Spoiler alert:If you haven’t seen the movie yet, my comments are about the end of the movie.
Near the end of “The Hobbit: An Unexpected Journey” there is a scene in which Bilbo Baggins is reunited with his fellow journeymen after separation in the Goblins’ realm. Bilbo had just escaped from his entanglement with Gollum, through the use of Gollum’s ring—or “the One Ring.” When Bilbo takes the ring off, he suddenly appears before his friends who are overjoyed to see him again. During this reunion there is a film shot on which I will focus. As Bilbo is talking, he runs his fingers over his right pocket in which he has concealed the One Ring. The next shot is of Gandalf, who has perhaps noticed Bilbo’s slight change in behavior. At least, that is how the look appeared to me. In Gandalf’s face I see a mix of relief and joy with concern for the change in Bilbo’s character. Gandalf’s eyes convey caution, and rightfully so as Bilbo’s actions will, in part, lead to the resultant epic journey in The Lord of the Rings.
What I see in Gandalf’s eyes is a reflection of how I see the world through a Christian point of view. I see much good in people and cause for great joy. Yet, at the same time, I see the temptation of men and the potential to do great evil. The good and the evil are ever juxtaposed in men.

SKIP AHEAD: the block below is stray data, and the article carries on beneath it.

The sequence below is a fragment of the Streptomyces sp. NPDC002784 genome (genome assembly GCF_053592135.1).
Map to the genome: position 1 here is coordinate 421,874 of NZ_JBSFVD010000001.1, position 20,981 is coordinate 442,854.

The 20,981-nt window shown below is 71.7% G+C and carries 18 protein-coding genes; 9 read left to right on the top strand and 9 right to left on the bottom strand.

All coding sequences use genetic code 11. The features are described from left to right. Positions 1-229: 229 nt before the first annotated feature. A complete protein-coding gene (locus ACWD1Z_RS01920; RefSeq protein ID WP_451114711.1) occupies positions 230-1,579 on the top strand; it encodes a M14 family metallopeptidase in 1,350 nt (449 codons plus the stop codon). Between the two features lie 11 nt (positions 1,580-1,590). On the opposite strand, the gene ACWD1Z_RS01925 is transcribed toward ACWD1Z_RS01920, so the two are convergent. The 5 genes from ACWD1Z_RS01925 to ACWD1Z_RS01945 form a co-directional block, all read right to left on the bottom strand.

In the movie, Bilbo has just found the ring. Yet, as we shall see, the ring and the evil it bears, takes its toll on every ring bearer, even Bilbo. The evil that we haul around with us, the flirtations with sin, takes its toll on every one of us. We can grow numb to life. We can lose our “shiny” –that glow of future potential, the excitement for life. In The Lord of the Rings trilogy, the character of Frodo depicts this great loss throughout his journey as the bearing of great evil wears him down: physically and spiritually.
As I reflect back upon the year, with its tragedies and triumphs, I cannot help but look out at the world as Gandalf looks at Bilbo Baggins. I rejoice in the great love and good I find in the human community, but this rejoicing is not a superficial happiness; one that is wrapped up in circumstances. Contrarily, my rejoicing is laced with an understanding of the reality of sin. To deeply love a human is to love them knowing these tragedies and triumphs go along with each one.